Wednesday, September 2

Infinite Return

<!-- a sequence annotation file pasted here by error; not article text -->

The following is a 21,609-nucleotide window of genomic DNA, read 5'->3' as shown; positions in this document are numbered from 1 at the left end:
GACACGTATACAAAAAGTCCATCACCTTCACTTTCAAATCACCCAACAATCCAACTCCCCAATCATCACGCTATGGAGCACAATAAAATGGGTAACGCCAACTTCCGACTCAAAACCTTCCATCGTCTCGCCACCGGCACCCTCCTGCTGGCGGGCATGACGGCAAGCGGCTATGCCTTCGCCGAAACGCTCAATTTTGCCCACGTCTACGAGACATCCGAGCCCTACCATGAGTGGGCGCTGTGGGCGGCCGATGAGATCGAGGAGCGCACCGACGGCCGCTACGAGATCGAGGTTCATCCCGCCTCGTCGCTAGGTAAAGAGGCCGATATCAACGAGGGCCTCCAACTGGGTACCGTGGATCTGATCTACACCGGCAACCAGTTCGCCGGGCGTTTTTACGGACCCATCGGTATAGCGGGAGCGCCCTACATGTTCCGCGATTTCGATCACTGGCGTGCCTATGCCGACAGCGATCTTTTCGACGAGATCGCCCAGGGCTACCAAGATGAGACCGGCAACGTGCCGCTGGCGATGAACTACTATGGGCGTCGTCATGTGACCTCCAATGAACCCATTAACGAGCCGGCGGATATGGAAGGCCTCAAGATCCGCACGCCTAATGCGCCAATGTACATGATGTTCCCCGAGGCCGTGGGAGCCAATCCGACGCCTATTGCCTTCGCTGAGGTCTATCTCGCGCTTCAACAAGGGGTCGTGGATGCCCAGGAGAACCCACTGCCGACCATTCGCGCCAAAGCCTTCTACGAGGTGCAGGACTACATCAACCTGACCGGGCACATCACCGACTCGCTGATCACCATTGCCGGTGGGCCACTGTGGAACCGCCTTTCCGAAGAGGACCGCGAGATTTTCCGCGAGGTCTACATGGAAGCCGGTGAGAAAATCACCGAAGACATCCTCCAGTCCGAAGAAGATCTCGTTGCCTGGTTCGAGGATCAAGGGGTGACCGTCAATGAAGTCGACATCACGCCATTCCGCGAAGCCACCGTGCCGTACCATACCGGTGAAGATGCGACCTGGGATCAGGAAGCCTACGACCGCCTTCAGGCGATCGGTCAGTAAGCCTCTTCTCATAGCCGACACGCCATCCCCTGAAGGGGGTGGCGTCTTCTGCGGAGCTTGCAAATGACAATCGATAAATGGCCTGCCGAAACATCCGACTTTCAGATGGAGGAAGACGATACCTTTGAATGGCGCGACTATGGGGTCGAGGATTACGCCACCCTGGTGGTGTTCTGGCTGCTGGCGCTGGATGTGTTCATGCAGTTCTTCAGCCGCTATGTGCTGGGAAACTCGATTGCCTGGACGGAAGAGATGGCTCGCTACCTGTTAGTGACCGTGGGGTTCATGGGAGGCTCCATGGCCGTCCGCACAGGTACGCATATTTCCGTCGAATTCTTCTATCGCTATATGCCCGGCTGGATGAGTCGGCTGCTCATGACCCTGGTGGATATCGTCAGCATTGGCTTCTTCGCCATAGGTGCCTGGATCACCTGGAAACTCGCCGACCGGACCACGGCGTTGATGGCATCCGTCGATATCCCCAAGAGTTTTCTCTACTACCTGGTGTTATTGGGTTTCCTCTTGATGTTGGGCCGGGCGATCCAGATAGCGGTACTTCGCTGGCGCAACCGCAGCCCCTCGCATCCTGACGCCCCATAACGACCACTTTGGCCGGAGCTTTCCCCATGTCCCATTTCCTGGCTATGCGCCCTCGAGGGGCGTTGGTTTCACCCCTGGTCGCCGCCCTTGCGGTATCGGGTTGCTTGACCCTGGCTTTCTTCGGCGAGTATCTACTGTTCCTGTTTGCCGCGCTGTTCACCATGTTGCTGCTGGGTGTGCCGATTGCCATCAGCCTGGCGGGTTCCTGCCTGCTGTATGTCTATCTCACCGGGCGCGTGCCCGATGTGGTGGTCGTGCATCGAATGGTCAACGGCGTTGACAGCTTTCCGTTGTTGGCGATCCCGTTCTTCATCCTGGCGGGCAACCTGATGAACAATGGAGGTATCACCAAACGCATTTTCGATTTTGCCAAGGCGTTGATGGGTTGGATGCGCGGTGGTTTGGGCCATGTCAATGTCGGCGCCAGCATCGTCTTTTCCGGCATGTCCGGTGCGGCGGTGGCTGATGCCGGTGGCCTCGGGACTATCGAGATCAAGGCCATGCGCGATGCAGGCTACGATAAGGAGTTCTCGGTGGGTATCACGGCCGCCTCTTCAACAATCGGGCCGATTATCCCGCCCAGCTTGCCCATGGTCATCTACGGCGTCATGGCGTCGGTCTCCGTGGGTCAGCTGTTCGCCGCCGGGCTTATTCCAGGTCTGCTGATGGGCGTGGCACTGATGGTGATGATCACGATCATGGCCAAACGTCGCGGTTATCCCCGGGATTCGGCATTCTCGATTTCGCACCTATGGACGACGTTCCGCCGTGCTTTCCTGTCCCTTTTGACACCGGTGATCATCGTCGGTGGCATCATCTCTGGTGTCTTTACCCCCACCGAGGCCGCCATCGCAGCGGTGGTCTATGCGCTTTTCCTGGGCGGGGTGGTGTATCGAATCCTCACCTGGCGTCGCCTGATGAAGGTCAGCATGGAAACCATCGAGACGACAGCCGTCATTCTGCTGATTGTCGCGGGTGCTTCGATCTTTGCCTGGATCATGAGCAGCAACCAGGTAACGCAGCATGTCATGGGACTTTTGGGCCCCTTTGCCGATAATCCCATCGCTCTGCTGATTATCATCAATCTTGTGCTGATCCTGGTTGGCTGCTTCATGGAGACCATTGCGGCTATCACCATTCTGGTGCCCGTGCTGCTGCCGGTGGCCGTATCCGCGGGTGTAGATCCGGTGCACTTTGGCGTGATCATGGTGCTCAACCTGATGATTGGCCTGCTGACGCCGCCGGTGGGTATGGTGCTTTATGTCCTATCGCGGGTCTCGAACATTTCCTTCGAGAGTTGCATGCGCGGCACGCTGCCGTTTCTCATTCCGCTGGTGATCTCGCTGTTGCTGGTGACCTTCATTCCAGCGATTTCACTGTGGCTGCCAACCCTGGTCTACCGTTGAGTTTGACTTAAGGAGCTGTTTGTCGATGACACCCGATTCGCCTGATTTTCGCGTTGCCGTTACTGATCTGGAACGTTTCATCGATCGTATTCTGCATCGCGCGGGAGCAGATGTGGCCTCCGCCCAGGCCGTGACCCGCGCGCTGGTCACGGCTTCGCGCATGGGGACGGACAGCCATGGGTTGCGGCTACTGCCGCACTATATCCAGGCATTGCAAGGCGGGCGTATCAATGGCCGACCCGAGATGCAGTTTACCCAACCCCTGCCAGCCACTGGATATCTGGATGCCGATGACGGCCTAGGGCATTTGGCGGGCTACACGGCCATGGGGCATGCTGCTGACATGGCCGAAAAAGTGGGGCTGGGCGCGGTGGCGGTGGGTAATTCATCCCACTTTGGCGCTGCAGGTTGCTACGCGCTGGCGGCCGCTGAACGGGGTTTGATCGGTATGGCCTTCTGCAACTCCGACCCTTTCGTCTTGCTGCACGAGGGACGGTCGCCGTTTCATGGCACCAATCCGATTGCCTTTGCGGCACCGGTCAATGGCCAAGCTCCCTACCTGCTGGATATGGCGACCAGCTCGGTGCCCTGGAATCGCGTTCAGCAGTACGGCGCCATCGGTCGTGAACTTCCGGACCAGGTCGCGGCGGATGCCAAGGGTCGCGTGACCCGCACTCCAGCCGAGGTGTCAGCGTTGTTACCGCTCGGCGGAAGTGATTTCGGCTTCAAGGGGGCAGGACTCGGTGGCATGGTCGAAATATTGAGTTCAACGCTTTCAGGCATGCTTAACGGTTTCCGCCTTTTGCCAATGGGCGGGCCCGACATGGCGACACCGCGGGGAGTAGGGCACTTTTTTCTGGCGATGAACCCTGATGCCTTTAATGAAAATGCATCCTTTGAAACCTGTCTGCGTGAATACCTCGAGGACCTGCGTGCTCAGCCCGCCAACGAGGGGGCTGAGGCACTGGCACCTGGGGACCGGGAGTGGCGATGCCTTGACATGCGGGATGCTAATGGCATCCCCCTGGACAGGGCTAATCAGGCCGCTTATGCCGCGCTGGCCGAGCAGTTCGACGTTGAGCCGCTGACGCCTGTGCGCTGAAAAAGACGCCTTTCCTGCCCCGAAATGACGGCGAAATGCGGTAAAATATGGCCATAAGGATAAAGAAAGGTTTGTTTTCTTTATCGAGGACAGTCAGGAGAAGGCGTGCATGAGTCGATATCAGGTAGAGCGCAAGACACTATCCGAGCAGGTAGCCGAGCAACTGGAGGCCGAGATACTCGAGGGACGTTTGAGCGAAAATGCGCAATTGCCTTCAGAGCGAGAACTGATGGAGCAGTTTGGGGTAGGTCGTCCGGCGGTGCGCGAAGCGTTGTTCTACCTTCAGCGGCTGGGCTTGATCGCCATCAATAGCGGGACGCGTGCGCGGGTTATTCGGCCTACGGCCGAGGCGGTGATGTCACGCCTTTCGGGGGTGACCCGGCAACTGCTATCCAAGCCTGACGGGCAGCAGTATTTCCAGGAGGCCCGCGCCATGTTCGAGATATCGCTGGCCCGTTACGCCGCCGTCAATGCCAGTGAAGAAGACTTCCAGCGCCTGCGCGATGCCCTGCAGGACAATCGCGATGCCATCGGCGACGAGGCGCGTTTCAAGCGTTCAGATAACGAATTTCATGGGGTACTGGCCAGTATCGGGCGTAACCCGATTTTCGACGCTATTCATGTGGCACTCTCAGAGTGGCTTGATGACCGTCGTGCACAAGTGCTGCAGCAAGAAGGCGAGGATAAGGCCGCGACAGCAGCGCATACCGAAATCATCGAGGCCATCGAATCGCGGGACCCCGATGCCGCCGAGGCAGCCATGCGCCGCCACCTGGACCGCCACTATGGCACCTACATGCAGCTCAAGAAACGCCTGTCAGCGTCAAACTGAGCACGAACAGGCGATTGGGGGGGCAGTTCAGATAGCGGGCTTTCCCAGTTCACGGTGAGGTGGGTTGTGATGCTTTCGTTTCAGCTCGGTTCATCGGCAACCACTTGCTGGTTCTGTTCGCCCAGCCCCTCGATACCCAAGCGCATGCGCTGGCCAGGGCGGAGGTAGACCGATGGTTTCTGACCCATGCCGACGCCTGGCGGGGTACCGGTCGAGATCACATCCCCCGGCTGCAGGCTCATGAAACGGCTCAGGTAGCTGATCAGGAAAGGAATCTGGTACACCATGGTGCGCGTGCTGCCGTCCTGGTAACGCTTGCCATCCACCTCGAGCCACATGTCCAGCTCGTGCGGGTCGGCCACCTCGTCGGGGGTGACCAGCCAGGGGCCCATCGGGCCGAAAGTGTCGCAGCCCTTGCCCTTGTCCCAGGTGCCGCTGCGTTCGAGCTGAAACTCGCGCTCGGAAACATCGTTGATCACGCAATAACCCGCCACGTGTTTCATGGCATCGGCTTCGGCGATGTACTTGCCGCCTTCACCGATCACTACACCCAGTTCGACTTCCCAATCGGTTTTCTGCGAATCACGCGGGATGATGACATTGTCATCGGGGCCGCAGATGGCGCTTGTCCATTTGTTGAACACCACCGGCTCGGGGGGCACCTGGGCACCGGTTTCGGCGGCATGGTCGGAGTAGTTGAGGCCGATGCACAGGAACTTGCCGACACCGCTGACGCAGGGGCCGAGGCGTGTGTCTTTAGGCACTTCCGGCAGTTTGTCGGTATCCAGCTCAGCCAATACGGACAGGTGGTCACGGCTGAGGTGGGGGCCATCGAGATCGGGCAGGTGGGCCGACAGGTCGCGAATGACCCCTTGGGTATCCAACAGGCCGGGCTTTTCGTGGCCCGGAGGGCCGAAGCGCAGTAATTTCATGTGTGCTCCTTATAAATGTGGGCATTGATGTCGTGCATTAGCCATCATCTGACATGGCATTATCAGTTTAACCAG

Hokay so. Yesterday marks one year since landing, very small and terrified and determined, in England at the beginning of these things. That is where I slept beside the underground, danced with a dragon, learned about telling stories in yellow places, birthday picknicked with old friends and new Lithuanians not to mention two little plastic giraffes named Icki and Achoo. The things that matter stick and other things slide away, like peanut butter. As for peanut butter, there was another blog once. Shortlived, it ended after just one summer. And this one is ending now too. This will be the last post. As for peanut butter, I miss eating it on a regular basis. Last night I had a piece of toast with the beloved substance smeared on it, which Matthias said had been sitting in his cabinet since March, but there was nothing wrong and everything right with it. I am buying peanut butter this week in Princeton, Brett, if you don't already have some, and I know you don't. Hello, now I am obsessing about the goober goo, but I can't help it, and I am obsessing about a lot of things these days because obsession is a home you can travel with. In the South of France, near Toulouse, I ate good crunchy SunTime peanut butter, which is the main brand to be found abraod as far as I found, on some old stale French bread. I was so happy. It belonged to Pierrot, who also has a funny permanent stash of things like Captain Crunch, boxed green lentils, and chocolate covered peanuts in little yellow boxes. Pierrot loves many things American, though he is funny about it and wouldn't ever say it that way. He is also funny about being ''not Jewish'' and has a Mezuzah hung stick-straight, up-and-down on the inside of the door, so you see it only when you're going out. But he insists since it's his dad who is Jewish and not his mother that he never really will be. His last name is Levy. He plays the saxophone and has the most extensive collection of hardback comicbooks I have seen outside of a certain store in Paris, which is a bomcination of interests I have encountered once before. He also plays the accordion and is an accountant for his normal job. He is Eric's best friend and Eric said Pierre, who was cooking fish while I was there, once went through a hamburger phase, spending months in the kitchen obsessing over the formation of different kinds of patties. He shared some really fancy biological chocolate muesli with me even though he didn't want to. But he teases me like I am a sister and this is how I know he thinks I'm all right, even if after months of practice I suddenly can't understand a word of French around this house and tangly Portugaltanned musicplaying vandriving people who park and unpark in the grassy driveway. Eric and I picked wild blackberries the other day from the brambles around the neighbor's fields. The ones with the most insects coming and going are the ripest. You know the ripe ones too because they practically jump into your hand when you touch them at the stem. I say I am ripe, pick me. I forget the French word for ripe but remember the word for elbow, wrist, calf.